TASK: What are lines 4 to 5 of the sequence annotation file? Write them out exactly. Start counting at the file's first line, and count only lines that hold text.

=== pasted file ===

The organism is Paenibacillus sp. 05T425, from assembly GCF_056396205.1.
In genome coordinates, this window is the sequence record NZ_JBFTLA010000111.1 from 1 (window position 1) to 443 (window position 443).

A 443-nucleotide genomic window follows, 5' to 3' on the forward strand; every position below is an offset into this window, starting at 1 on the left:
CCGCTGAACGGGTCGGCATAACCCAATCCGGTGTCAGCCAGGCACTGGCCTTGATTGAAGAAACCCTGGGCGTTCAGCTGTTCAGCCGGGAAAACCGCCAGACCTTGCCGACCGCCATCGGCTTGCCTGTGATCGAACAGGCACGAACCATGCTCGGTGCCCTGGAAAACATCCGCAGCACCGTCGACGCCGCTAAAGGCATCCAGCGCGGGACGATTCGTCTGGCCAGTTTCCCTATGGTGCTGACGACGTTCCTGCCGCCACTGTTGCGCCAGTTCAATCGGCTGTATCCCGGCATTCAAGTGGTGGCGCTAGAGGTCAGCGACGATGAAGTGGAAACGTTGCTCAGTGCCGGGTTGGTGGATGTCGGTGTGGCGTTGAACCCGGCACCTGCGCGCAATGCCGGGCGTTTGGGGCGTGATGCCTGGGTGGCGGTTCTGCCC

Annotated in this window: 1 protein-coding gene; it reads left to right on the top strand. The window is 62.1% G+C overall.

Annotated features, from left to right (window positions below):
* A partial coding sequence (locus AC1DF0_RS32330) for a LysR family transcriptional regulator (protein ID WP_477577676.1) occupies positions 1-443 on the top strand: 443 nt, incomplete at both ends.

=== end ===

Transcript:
CCGCTGAACGGGTCGGCATAACCCAATCCGGTGTCAGCCAGGCACTGGCCTTGATTGAAGAAACCCTGGGCGTTCAGCTGTTCAGCCGGGAAAACCGCCAGACCTTGCCGACCGCCATCGGCTTGCCTGTGATCGAACAGGCACGAACCATGCTCGGTGCCCTGGAAAACATCCGCAGCACCGTCGACGCCGCTAAAGGCATCCAGCGCGGGACGATTCGTCTGGCCAGTTTCCCTATGGTGCTGACGACGTTCCTGCCGCCACTGTTGCGCCAGTTCAATCGGCTGTATCCCGGCATTCAAGTGGTGGCGCTAGAGGTCAGCGACGATGAAGTGGAAACGTTGCTCAGTGCCGGGTTGGTGGATGTCGGTGTGGCGTTGAACCCGGCACCTGCGCGCAATGCCGGGCGTTTGGGGCGTGATGCCTGGGTGGCGGTTCTGCCC

Annotated in this window: 1 protein-coding gene; it reads left to right on the top strand. The window is 62.1% G+C overall.